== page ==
Thinking Out Loud

January 12, 2018

Theological Comparisons: What Type of Church Do You Attend?

I’ve been amazed recently at people who attend a church which has a denominational affiliation, but they don’t know what it is. Visiting? Maybe. You’re just passing through. Attending frequently? I would have thought it was a basic question. When it comes to actual doctrines, overarching theology, spiritual values, church culture and core beliefs1 I would think people would want to know where their church fits in across various spectra2 but apparently if the worship is good, the children’s ministry is high quality, and the sermons are engaging, people are happy not knowing whose name is on the door.

A few days ago we asked the question, “What is a Charismatic.” It seems to me that a diligent blogger could start a series on this, “What is a Baptist?” and “What is an Episcopalian?”3 being next in line. Unfortunately I am not that writer. However…

We started the work week on Monday with Michael Patton, so it seemed like a good place to end the work week. First of all, for those of you who are subscribers, I need to clarify something that we updated a few hours after the piece appeared, and that is that Michael’s blog Parchment and Pen migrated to CreedoHouse.org. The specific article, What Does it Mean to Be Charismatic which we quoted, is available in full at this link.

In the interest of getting it right this time, while I couldn’t find the image below at the new site, a full explanation of it appears at this link.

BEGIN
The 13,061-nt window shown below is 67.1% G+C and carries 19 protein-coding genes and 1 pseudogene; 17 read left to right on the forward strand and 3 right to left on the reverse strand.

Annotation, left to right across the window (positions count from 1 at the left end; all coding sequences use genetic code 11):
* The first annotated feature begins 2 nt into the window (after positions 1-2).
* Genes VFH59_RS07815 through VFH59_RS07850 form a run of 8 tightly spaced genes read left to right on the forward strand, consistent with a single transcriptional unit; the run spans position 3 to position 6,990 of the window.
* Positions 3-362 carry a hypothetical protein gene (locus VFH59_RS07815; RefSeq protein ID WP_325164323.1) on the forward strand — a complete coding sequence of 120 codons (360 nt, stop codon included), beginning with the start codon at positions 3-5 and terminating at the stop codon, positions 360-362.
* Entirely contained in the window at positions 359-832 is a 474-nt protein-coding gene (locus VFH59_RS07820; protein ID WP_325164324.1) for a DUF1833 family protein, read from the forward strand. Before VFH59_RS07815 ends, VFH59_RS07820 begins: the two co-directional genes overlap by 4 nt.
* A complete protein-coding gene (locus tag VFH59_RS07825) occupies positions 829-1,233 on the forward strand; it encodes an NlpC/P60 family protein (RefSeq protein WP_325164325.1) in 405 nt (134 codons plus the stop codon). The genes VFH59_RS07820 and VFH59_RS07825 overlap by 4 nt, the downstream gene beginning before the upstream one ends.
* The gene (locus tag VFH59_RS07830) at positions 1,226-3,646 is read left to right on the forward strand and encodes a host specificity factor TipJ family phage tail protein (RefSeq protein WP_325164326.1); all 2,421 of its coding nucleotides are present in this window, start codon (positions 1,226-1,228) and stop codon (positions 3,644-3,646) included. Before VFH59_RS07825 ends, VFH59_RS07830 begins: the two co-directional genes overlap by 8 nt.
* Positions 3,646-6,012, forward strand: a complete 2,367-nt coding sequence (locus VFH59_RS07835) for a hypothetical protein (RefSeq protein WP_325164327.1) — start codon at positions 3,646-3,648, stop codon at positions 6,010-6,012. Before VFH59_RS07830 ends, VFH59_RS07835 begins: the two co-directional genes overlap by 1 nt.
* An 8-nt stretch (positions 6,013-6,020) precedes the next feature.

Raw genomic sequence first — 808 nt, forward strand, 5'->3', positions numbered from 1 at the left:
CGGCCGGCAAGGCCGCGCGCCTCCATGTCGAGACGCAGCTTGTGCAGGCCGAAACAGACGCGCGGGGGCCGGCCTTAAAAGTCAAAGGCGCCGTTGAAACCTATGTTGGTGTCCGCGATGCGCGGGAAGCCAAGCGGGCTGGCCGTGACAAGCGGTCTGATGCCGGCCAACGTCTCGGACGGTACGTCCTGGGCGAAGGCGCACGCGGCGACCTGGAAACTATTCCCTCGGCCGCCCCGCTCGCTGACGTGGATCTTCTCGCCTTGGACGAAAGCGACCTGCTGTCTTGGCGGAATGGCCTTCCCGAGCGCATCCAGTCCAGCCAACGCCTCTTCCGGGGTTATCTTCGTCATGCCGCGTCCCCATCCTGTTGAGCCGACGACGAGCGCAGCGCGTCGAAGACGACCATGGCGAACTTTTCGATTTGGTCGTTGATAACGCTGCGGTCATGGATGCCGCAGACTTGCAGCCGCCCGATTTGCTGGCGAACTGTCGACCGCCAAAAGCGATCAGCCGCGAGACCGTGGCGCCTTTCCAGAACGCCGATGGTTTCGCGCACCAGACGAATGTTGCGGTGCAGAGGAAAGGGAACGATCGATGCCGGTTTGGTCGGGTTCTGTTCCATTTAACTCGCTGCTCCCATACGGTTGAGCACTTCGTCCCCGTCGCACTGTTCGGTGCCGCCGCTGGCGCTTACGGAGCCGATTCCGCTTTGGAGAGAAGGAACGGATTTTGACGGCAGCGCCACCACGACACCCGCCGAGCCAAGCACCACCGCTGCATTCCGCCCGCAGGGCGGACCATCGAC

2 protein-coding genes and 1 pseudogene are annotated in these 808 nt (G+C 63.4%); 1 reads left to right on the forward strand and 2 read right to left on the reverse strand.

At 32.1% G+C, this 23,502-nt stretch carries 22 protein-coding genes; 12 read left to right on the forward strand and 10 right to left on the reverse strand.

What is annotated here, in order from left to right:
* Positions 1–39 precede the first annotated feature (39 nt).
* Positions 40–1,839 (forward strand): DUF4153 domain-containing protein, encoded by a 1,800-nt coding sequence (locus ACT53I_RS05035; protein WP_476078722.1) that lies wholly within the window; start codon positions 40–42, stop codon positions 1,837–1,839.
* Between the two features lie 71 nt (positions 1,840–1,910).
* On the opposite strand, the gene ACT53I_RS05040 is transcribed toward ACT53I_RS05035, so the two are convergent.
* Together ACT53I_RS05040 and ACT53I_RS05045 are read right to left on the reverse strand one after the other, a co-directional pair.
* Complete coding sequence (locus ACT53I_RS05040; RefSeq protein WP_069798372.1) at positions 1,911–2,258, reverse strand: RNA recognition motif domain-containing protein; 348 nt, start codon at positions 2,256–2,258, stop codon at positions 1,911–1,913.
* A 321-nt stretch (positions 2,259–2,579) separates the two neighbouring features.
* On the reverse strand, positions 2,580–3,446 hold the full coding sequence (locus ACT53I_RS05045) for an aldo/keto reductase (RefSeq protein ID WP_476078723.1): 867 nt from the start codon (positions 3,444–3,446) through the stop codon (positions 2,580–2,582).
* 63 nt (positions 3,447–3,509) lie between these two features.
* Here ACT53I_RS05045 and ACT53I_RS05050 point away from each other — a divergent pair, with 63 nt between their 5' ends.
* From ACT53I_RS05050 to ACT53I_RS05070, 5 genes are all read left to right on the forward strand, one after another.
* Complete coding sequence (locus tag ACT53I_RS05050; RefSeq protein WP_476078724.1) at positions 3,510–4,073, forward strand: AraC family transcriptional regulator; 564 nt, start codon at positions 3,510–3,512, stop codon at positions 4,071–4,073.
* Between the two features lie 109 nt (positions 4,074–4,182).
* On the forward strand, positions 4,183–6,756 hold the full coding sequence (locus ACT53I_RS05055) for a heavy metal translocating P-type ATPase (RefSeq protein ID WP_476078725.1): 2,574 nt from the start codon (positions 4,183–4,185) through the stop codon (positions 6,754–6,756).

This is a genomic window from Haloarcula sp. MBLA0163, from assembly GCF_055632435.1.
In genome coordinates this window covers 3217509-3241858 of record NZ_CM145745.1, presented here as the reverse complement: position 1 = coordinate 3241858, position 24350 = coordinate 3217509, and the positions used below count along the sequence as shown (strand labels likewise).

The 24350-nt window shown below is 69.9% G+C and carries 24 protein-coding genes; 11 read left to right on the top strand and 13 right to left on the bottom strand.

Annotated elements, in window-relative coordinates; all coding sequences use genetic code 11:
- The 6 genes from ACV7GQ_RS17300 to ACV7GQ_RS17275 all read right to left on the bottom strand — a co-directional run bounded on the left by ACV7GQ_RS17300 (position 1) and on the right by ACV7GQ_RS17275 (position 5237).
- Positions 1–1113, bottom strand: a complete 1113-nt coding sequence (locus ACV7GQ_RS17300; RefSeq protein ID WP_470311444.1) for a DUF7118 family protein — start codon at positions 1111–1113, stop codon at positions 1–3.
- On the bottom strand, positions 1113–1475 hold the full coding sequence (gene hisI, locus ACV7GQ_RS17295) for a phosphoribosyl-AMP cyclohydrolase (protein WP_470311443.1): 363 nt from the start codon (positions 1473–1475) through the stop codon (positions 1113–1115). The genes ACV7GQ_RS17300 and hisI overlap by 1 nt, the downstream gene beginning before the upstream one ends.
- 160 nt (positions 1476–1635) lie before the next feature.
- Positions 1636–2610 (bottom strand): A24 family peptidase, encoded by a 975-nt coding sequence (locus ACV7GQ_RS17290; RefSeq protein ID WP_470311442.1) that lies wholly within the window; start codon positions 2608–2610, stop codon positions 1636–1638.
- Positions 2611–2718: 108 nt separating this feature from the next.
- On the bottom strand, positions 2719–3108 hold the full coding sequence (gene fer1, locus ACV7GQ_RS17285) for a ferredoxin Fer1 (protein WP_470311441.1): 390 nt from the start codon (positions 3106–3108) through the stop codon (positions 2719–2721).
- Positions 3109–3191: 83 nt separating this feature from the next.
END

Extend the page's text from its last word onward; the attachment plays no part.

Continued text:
My motivation in all this is often very perfunctory. As regular readers know, I spend at least two days per week serving customers in a Christian retail store. So when the above chart first appeared, I introduced it as follows:

Sometimes, I have to admit, I need to be able to put people into a box.

It’s not that they will necessarily fit into the box comfortably, but frankly it saves time; it lets me know what set of terminology to use; it indicates to me what schools of doctrinal thought are off limits; it helps me find common ground with authors or worship styles or even Bible translation preferences.

This is not good.

However, sometimes it does cut to the chase. Give me some indicators and let me make assumptions. Is that the ESV Study Bible you’re holding? Here’s a new book from John Piper you might enjoy. You attend the Revival Center? You might enjoy the new Jesus Culture album.

Stereotyping, as we once called it; today it’s called profiling.

The same day as that ran, I also ran another chart, this one from Matt Stone. His blog has also migrated, but at the risk of making the same mistake twice, I did more research this time, and the chart can now be located at this link. The new website is called Curious Christian (and he’s still very much into visuals.)


I hope this helps somehow! I realize the title of today’s piece asks a question and only gives you a minimalist framework to formulate an answer, but such as the two graphic images are, they help us get back the superficial (see cartoon above) and think about things in more important terms.